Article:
In 1958, chemist Betty Lou Raskin, addressing the American Association for the Advancement of Science, blamed "cultural conditioning and poor vocational guidance" for women's lack of interest in scientific careers. In the address, titled "American Women: Unclaimed Treasures of Science," she also said:
They have made the mink coat, not the lab coat, our symbol of success. They’ve praised beauty, not brains. They’ve emphasized leisure time, not hard work and originality. As a result, today’s schoolgirl thinks it far more exciting to serve tea on an airplane than to foam a new lightweight plastic in the laboratory.
Women have faced a plethora of obstacles in the maths and sciences over the centuries. Barriers, both formal and informal, were erected in the paths of women who wished to learn. Political measures, laws, and declarations kept women from having access to formal schooling up until last century. Social injunctions and expectations barred their way, such as the treatise Sex and Education, written by Edward C. Clarke in 1873, which declared that an overindulgence of mental stimulation and education would render a woman barren.
Professional, academic, and social organizations that promoted women in STEM professions have existed for decades, such as the American Association of University Women (f.1881), the Society for Women Engineers (f.1950), and the women’s scientific organization Sigma Delta Epsilon (f. 1921).
Disregarding the implications and often times dangers of continuing their educational pursuits, many charged through, creating a new path for others to follow, as they ignored social and political stigma to further their knowledge and research.
Association for Women in Science (AWIS) - Founded: 1971. The largest multi-disciplinary organization for women in STEM
Kansas City Women in Technology - Founded: 2013. A grassroots organization dedicated to raise awareness and increase the number of women involved in technology-related fields in the Greater Kansas City Area.
Scientista- Founded: 2011. An organization that provides a platform and resources to address the needs for pre-professional women in STEM.
National Girls Collaborative Project (NGCP)- Founded: 2002. A non-profit dedicated to bringing together organizations throughout the United States that promote gender equality in the STEM fields, as well as introduce and encourage girls to pursue science as a career.
Organization for Women in Science in the Developing World (OWSD)- Founded: 1987. The OWSD was the first international forum to provide research, training, and networking opportunities for women scientists throughout the developing world.
Million Women Mentors (MWM)- Founded: 2014. MWM encourages mentors (both male and female) to increase interest and confidence of women in STEM careers and programs.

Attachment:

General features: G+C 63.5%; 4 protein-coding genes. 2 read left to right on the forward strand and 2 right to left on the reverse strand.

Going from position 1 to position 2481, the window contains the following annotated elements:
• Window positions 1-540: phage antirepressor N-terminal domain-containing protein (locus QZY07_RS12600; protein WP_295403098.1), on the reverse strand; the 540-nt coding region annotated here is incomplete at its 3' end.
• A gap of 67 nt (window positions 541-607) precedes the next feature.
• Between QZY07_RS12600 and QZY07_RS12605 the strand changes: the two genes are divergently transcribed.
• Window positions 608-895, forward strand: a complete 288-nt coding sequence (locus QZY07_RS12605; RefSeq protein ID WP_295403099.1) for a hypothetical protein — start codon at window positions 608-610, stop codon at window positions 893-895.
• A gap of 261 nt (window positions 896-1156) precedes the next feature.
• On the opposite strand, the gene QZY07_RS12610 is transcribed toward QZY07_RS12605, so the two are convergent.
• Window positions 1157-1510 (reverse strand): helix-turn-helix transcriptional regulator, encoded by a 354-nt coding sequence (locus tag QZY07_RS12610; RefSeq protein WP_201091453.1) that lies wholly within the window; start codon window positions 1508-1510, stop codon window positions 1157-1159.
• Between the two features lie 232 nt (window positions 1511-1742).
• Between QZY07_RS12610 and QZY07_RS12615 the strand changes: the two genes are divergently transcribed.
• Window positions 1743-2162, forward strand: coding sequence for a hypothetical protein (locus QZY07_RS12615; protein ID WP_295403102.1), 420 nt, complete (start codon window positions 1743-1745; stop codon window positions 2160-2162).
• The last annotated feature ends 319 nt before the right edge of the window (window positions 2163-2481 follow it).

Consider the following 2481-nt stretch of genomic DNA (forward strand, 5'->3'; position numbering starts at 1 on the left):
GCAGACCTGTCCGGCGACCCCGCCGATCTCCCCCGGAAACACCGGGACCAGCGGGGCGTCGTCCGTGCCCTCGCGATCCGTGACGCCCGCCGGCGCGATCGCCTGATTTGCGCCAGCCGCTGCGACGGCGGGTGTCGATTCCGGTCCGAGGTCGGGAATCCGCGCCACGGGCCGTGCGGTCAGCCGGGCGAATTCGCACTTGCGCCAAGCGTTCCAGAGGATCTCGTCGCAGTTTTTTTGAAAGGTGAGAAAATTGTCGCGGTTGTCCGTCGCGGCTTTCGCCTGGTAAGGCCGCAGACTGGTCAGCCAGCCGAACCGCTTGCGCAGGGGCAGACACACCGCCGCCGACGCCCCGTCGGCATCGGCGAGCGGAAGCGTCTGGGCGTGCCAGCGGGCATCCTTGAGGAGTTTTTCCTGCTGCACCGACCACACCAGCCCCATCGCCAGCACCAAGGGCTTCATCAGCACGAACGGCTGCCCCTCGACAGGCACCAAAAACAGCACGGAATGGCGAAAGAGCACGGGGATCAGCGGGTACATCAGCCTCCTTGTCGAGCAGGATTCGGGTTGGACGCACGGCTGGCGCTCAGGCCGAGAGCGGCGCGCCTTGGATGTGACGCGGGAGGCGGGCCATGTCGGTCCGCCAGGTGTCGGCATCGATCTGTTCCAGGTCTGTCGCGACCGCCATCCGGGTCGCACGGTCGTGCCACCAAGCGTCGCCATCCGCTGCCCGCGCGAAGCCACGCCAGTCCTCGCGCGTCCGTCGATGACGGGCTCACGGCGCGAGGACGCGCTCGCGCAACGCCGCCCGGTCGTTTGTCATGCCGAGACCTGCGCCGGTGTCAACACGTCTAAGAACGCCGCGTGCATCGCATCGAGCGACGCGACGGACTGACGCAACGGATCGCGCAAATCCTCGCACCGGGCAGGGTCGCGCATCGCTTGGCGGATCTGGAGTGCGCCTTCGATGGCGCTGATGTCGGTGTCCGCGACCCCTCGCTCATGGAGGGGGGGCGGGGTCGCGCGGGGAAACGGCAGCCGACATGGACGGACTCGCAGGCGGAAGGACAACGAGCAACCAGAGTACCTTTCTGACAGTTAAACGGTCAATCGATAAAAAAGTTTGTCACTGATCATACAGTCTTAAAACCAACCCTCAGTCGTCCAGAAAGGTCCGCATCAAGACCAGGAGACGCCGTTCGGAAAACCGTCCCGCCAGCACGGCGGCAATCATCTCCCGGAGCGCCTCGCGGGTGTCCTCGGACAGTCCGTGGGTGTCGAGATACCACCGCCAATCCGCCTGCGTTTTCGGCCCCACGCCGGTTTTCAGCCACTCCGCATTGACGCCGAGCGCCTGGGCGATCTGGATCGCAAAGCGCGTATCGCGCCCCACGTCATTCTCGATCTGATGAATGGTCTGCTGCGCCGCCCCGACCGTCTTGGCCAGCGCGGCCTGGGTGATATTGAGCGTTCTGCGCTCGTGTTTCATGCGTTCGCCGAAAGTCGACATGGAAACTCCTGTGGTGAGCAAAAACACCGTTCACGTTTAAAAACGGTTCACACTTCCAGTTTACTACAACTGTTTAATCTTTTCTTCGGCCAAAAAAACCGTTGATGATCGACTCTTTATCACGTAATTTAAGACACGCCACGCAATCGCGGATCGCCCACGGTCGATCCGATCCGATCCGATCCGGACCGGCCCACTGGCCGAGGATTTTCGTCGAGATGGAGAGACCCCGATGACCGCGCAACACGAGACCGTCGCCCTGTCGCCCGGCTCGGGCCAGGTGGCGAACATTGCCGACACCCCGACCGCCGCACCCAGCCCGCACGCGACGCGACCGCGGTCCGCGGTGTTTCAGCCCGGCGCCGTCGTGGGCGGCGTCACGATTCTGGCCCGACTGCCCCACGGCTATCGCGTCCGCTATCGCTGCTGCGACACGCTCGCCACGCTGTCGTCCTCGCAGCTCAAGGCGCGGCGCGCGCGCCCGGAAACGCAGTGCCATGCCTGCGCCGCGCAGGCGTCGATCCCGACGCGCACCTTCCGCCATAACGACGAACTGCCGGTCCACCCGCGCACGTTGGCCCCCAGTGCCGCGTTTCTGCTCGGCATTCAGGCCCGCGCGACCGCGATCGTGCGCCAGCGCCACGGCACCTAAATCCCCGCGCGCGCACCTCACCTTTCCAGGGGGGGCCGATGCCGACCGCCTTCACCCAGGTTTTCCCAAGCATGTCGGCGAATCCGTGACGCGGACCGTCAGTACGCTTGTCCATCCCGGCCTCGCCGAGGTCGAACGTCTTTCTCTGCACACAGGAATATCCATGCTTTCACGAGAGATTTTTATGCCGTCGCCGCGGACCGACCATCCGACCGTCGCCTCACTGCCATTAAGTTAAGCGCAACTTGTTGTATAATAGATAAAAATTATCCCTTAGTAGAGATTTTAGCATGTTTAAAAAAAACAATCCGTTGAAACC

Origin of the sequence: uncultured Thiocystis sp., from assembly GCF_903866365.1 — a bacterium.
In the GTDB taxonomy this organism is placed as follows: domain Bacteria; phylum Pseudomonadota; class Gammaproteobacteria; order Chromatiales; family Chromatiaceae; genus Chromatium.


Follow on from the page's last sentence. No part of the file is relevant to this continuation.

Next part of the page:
American Association of University Women (AAUW)- Founded- 1881. One of the oldest organizations of its kind, the AAUW seeks to advance the equality of women in academia and STEM fields by promoting education and equality.
Women@NASA: Founded- 2009. Created in response to the White House Council on Women and Girls, Women@NASA is an online collection of videos, photos, and histories of women across the agency, past ans present.
Girls Who Code: Founded- 2012. Girls Who Code aims to close the gender gap in technology fields by capturing the interest and attention of elementary and young adult girls with the creation of online and after school programs.
FabFems: Created by the NGCP, FabFems is an online community and database of women in STEM, that's available directly to female STEM programs and other organizations aiming to increase career awareness in those fields.
Smithsonian Institution Archives (SIA): The SIA's blog has weekly and monthly posts on the amazing women in world history. The Women in Science series and the Wonderful Women Wednesday series highlight a woman or several women each week.
Lady Science: A collaborative writing project focusing on women in science, technology, engineering, mathematics, and medicine. Issues can be read online or be received by mail.
San Diego Supercomputer Center (SDSC): The SDSC created a digital exhibit to showcase the contributions of 16 women scientists from across the globe.
Eastern Illinois University's Women in Science & Mathematics (WiSM): Founded in 2007, WiSM began as a resource for women interested in STEM. Now, it hosts and promotes events and panels on EIU's campus every semester.
The Human Computer Project: A non-profit organization started by Margot Lee Shetterly, author of Hidden Figures, The Human Computer Project is dedicated to documenting the achievements and history of women and minorities in STEM fields.
In 2015, the White House recorded the oral histories of various women in the STEM fields. Using White House staffers, the series covers scientists and mathematicians from Ada Lovelace to Grace Hopper. You can visit the website here, or go directly to the Soundcloud album below!
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